Thoughts on Lust

There were roughly eighty middle school kids sitting in a church that day in late June when the minister, wearing cargo shorts and a Panama hat, told us all that masturbation was wrong. “God doesn’t want you to lust,” he informed us. “Lust is a sin and you have to lust to pleasure yourself.” We stared at him, not sure how to react to an adult who had just talked about self-gratification on the mic at a church camp. There was a silence. Some campers were probably ashamed. Others may have been too busy thinking about the act to respond. It’s hard to say.

I was reminded of this long-forgotten incident from my youth as an indoctrinated evangelical when I read this article on Salon this morning. It seems that conservative Christians are concerned about rampant porn “addiction,” which they see as corrupting society.

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Porn–usually the depiction of extra-marital sex–fosters lust, which leads to marital dissatisfaction, which leads to more porn, which leads to divorce. Simple, isn’t it?

Well, actually, more like simplistic.

First, let me mention the idea of addiction to pornography. This, it seems, might be possible. If you’re Michael Fassbender in Shame (watch it here), and you can’t pull a shift at the office without using your work computer to stream bukkake videos, you are addicted. There can’t possibly be that many of these folks running around (unless that’s to blame for the high unemployment in this country). The word “addiction” is used here to underscore the supposedly insidious nature of adult entertainment. It will ensnare you! Control you! Turn you into Ted Bundy!

That’s a red herring the nuts like to throw out, too. Shortly before his 1989 execution, serial-killer and rapist Ted Bundy told Focus on the Family’s James Dobson that porn made him a killer. Dobson trumpeted this as a major vindication of right-wing cultural values, not as the pity-me-I’m-a-victim-myth of a murderer. The rest of us aren’t out rampaging around, fired up by hardcore and fiending for blood.

But the bigger reason why this evangelical argument is bullshit? There’s nothing wrong with lust.

Let me clarify. It would be wrong to cheat on your spouse. You’re causing emotional distress, sowing seeds of distrust. That is a pretty clear-cut problem. But if, in your private moments, your mind considers various fantasies that constitute lust, where is the harm?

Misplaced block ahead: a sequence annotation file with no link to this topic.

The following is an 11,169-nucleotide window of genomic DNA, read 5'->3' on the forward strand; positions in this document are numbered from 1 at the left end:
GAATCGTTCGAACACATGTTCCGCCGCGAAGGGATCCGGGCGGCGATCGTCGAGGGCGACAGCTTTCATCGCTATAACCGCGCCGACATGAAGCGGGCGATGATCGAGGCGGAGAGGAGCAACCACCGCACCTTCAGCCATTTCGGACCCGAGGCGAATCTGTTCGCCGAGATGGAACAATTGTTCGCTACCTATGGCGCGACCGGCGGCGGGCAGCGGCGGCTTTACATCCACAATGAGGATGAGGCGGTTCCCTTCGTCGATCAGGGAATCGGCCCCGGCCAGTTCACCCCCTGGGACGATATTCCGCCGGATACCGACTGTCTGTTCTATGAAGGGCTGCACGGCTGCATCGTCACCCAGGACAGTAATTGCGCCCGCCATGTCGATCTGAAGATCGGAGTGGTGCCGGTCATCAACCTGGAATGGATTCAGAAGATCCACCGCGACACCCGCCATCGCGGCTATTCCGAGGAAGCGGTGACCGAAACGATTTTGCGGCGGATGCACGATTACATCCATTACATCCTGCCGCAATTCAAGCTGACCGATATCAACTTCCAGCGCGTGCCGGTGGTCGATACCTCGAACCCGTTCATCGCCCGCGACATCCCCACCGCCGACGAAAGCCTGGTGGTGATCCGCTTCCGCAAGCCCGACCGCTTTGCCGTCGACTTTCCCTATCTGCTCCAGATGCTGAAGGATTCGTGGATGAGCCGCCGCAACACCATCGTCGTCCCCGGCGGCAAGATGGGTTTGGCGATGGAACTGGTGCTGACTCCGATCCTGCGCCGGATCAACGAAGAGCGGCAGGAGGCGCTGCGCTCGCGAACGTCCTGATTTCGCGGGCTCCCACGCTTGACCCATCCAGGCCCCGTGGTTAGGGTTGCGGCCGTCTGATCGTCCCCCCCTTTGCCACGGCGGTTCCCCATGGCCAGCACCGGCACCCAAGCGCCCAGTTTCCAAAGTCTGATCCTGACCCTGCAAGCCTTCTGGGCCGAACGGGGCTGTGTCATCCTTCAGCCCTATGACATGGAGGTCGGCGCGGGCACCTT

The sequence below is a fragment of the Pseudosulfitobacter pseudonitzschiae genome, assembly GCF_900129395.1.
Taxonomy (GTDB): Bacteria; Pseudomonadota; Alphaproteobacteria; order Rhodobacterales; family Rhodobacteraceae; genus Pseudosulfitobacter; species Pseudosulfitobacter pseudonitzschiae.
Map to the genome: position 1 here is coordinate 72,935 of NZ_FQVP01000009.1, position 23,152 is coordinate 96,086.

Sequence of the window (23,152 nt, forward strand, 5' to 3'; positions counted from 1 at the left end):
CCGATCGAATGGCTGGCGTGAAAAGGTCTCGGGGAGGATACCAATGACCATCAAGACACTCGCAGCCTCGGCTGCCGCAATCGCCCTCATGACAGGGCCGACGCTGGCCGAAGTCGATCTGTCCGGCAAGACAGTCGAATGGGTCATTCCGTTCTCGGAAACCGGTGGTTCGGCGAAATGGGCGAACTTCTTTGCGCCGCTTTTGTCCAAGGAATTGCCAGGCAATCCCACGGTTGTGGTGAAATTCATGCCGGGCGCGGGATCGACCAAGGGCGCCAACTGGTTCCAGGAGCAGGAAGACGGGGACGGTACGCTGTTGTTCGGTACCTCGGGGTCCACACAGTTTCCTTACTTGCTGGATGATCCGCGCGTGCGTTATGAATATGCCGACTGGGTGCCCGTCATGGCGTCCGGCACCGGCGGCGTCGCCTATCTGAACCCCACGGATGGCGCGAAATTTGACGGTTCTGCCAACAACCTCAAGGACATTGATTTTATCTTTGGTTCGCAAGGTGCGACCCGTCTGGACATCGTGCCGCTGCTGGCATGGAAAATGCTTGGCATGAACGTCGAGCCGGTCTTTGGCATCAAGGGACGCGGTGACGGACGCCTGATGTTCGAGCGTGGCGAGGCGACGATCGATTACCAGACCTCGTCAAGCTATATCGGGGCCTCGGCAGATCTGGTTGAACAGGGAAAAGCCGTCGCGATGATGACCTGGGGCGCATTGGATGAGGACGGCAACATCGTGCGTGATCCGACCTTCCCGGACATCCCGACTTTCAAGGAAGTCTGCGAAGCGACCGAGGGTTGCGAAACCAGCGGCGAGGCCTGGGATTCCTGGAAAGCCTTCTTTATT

There are a lot of couples who watch porn together, visit strip clubs together, share their lustful fantasies with each other. That may make them different from you and your relationship, but it does not make them sinners, and it does not mark them for divorce.

In an interview on Salon today (coincidentally), sex columnist Dan Savage discusses lust quite eloquently:

I hope that there’s a more user-friendly, sophisticated attitude toward monogamy and commitment. People can acknowledge that for both of you, it’s going to be a bit of a struggle, and involve a bit of a sacrifice. And shouldn’t that be honored? Isn’t that more valuable, when you can look at a person and say, “They really want to fuck other people, but because we love each other, and because monogamy’s important to both of us, we both refrain from doing that … that’s a gift we give each other.”

The minister from my middle school summer camp would undoubtedly call Savage a hedonistic pervert (and a homosexual!) but I’ve grown enough to see through that. The real sin–assuming such a concept has any merit–is trying to shame a room full of kids for being naturally horny.

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About semiblind

Bringing you stark existentialism since 1981.
This entry was posted in family, fear, observations, people, religion and tagged , , , , . Bookmark the permalink.

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